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Kettlebells and Krav Maga - Connecting the dots

Kettlebells and Krav Maga - Connecting the Dots

August 8, 2017

When I first opened Crucible we did not have a fitness, strength or kettlebell program. We simply had a fundamental striking class and a Krav Maga class. At the time I did not yet understand the linkage between body mechanics, learning capacity and achieving technical proficiency. I did however know that students needed to be more "mobile" and "flexible" to perform some of the Krav Maga movements.

What about yoga?

At the time the only thing that came to mind when I thought about mobility was yoga. So we implemented a yoga program at my gym in Dallas and then also the one I had in Plano. And for a time it seemed to be a good fit. However, I noticed something in my own training - I was not getting more mobile, and sometimes it even hurt. Other than to simply keep trying to perform a yoga pose, there was no instruction on how to get from point A to point B, or understanding of the underlying body mechanics that governed if it was even possible for my body to get into the positions they were asking. So I continued to look and came across Kettlebells ( It also happened that many top Krav Maga instructors were also top Kettlebell instructors.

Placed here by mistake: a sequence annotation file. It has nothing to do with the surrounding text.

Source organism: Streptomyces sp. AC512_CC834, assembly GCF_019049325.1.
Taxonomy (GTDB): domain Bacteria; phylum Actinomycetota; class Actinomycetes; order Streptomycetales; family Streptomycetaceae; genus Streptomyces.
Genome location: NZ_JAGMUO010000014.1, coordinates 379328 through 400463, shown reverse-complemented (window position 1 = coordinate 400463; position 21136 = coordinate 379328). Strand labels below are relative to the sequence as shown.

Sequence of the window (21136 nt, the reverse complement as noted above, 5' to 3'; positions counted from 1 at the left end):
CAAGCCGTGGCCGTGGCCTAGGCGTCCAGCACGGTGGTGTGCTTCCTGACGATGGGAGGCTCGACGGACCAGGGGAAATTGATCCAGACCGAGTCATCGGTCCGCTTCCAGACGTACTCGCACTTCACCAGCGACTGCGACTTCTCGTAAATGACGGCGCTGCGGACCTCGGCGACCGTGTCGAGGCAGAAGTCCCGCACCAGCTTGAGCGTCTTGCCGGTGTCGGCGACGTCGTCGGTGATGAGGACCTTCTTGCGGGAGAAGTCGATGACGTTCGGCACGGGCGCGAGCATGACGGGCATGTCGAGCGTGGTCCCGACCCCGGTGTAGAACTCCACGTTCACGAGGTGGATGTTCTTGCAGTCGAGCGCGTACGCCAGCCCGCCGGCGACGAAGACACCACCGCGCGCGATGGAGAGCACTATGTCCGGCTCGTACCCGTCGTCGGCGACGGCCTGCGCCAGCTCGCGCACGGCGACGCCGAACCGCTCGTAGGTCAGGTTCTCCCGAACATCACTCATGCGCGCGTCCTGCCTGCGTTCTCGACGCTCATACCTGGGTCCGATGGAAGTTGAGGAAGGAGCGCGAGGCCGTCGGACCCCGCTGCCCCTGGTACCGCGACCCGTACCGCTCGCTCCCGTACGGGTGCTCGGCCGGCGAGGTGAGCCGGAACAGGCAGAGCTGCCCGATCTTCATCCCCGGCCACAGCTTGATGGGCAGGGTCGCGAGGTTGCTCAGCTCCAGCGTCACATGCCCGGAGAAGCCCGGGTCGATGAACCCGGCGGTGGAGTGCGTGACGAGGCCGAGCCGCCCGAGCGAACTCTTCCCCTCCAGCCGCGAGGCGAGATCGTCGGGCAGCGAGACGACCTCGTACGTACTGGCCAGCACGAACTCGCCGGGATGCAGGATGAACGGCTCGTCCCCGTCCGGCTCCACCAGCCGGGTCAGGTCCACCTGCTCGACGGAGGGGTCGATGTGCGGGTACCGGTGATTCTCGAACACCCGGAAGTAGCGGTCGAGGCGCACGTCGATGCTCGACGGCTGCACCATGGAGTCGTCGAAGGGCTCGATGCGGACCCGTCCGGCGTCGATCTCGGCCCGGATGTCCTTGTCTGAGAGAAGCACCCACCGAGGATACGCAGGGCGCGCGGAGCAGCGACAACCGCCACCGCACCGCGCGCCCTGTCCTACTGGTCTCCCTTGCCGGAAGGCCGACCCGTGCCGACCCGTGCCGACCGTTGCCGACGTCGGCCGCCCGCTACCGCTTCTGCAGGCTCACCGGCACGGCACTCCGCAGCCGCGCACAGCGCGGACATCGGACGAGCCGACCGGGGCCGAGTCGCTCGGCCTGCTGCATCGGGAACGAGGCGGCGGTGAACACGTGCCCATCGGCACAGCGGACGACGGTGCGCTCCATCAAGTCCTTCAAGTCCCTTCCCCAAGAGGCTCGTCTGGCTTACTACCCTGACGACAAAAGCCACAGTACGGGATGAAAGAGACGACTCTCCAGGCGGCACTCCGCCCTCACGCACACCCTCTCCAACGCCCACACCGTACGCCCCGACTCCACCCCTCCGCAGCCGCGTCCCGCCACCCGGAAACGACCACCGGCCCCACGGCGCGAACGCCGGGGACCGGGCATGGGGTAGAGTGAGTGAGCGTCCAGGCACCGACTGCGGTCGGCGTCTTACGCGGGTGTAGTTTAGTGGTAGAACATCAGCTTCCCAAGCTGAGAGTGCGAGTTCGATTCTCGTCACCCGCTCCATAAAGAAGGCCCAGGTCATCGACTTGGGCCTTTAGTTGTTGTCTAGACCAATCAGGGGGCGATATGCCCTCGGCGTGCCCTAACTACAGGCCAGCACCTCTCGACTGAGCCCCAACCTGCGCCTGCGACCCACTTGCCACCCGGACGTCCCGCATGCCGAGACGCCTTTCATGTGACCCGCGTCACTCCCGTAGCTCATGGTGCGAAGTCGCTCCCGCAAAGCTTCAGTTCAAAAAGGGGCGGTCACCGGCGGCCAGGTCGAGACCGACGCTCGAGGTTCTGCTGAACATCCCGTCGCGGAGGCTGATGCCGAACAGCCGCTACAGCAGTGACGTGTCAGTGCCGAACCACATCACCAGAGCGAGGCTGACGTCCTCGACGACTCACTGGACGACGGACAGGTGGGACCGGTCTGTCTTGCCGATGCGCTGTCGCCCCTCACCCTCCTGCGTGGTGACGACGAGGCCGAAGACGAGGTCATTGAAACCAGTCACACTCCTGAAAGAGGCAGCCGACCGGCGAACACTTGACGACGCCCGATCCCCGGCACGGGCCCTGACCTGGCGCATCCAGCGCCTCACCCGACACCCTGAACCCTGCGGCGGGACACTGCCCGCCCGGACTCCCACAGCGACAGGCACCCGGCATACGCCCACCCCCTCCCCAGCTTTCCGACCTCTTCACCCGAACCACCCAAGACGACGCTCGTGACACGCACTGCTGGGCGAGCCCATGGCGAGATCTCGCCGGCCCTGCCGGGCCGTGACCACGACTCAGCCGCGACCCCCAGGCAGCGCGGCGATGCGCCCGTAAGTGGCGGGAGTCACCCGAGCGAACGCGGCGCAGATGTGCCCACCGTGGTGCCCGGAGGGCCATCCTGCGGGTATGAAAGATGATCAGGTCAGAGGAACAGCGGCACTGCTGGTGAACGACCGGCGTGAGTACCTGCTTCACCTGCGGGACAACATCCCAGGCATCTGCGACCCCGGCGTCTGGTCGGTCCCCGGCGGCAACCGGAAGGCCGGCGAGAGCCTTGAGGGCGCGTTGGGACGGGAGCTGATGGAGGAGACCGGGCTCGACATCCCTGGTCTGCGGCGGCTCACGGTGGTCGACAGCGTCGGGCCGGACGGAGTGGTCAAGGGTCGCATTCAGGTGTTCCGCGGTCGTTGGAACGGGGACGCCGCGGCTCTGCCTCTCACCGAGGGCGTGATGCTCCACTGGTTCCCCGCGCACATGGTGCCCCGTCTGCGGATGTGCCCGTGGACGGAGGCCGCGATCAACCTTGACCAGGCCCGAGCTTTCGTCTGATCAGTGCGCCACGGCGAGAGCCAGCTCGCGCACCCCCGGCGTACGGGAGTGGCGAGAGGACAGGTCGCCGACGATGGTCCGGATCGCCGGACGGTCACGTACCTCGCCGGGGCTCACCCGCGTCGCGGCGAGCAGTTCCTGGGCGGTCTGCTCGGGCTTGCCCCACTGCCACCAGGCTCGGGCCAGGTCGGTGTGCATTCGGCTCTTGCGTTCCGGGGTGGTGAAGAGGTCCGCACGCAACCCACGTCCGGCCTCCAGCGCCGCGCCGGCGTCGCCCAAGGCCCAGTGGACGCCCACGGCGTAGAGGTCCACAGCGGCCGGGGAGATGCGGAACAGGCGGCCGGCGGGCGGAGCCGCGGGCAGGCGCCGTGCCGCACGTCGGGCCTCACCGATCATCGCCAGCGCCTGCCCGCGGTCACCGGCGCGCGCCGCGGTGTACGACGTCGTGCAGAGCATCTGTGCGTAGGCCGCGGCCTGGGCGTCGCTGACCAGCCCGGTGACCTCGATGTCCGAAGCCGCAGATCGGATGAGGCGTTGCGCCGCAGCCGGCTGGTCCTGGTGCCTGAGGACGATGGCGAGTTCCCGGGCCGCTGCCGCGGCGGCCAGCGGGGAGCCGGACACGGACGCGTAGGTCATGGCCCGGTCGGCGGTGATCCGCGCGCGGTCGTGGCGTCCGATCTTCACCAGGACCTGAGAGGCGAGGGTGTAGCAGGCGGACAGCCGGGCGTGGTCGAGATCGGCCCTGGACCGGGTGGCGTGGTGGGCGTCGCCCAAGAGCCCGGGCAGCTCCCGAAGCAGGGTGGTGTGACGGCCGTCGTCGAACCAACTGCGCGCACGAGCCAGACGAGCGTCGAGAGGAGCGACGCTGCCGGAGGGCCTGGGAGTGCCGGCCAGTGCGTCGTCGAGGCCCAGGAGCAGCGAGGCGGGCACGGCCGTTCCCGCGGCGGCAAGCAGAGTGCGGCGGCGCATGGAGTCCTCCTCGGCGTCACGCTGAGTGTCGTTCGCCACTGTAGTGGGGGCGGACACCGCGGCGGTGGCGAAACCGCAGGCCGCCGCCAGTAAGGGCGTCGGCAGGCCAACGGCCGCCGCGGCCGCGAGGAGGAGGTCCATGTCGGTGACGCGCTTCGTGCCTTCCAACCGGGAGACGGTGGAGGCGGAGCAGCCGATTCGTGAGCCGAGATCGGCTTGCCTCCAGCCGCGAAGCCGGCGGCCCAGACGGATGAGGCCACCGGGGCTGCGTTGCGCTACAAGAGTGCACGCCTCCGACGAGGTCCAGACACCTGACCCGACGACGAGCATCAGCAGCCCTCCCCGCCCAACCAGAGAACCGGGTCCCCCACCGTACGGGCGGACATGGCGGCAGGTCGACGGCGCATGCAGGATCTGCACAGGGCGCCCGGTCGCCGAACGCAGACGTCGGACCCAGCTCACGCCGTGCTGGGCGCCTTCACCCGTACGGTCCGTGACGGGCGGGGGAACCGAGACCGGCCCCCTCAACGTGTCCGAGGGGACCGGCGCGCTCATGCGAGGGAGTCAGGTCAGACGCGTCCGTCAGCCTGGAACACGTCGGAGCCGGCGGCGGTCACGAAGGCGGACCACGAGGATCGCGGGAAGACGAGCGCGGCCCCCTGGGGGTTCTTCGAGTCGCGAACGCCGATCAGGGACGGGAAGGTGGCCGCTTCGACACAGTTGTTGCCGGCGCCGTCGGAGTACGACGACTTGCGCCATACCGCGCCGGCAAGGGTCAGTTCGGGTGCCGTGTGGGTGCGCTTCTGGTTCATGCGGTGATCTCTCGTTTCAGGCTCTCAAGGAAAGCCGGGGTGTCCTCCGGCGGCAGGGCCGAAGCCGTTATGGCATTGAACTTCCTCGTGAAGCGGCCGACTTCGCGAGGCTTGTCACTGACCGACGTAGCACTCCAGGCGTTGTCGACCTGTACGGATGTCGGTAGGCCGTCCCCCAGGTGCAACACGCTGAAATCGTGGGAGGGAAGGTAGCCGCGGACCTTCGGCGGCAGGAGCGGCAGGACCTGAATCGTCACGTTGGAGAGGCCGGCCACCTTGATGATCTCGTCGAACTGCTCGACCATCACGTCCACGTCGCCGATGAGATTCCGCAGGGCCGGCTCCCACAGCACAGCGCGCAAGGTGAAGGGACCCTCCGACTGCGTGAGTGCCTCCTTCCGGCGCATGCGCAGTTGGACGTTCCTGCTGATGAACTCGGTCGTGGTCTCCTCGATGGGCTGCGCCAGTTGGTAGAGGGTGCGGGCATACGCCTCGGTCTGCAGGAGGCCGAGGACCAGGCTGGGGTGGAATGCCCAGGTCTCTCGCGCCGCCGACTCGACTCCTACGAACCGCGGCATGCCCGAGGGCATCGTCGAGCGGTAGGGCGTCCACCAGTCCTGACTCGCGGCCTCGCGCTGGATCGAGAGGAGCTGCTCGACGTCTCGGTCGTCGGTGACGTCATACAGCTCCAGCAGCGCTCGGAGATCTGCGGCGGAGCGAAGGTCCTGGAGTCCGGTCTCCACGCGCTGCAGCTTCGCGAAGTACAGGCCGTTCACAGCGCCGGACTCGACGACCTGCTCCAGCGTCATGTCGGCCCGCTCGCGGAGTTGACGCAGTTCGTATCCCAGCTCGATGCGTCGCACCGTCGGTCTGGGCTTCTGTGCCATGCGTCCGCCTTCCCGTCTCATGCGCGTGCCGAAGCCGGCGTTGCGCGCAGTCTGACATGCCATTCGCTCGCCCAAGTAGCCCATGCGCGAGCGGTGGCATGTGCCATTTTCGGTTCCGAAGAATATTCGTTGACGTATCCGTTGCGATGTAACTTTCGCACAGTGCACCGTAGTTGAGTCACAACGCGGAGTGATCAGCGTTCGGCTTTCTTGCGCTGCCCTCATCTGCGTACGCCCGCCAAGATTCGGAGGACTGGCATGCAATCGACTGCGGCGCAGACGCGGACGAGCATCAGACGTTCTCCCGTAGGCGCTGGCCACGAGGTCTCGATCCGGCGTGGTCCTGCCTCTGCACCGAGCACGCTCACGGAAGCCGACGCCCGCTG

The Hardstyle System

What I like about using Kettlebells is that the instructors that certify and promote their usage are well versed in proper body movement. Safety is the number one metric that is considered. But what determines if a movement is safe? This is where the real gems of the system start to shine. The biomechanics of the movements have been studied extensively. They are backed up by many smart people and have a reputation for making your movements better and stronger. I highly recommend you dive into the vast number of articles on the StrongFirst website here ( Grey Cook and the team that developed the Functional Movement Screen are big advocates of the system as well. 

The hardstyle kettlebell system that Pavel Tsatsouline pioneered is just that: a system. When I first started learning it, I realized I would never think about strength training in the same way again. Looking back at all the time I spent in the gym, I realize that I probably wasted a lot of time and effort doing things that were not very beneficial - and sometimes they may not have been safe for my body. After learning hardstyle kettlebell training, my body is more resilient, stronger, more mobile, with better range of motion and conditioning than at any other point in my life. And I did it faster. 

When I see students come into the gym for the first time, I am usually looking for two qualities: coordination and mobility. I tell students that if they are mobile and coordinated, I can teach them anything. If not, it is very hard to learn anything. Practicing yoga made me neither stronger nor more mobile. This is not a generalization about yoga, just my personal experience. However, the ability to make the vast majority of our students both more mobile and more coordinated by learning the hardstyle system is what made me a big believer. The concepts are fully scalable to nearly every person that walks in the door, and can be put to use immediately. 

Why we use kettlebells

The reason we advocate for training with kettlebells is not that they make you stronger than any other tool. You can get strong with pretty much any tool. The reason is that we can engrain proper body movement, improve coordination, and make people safely strong at any level of current physical condition. It truly is a Swiss army knife type of system that is very adaptable.

Daily application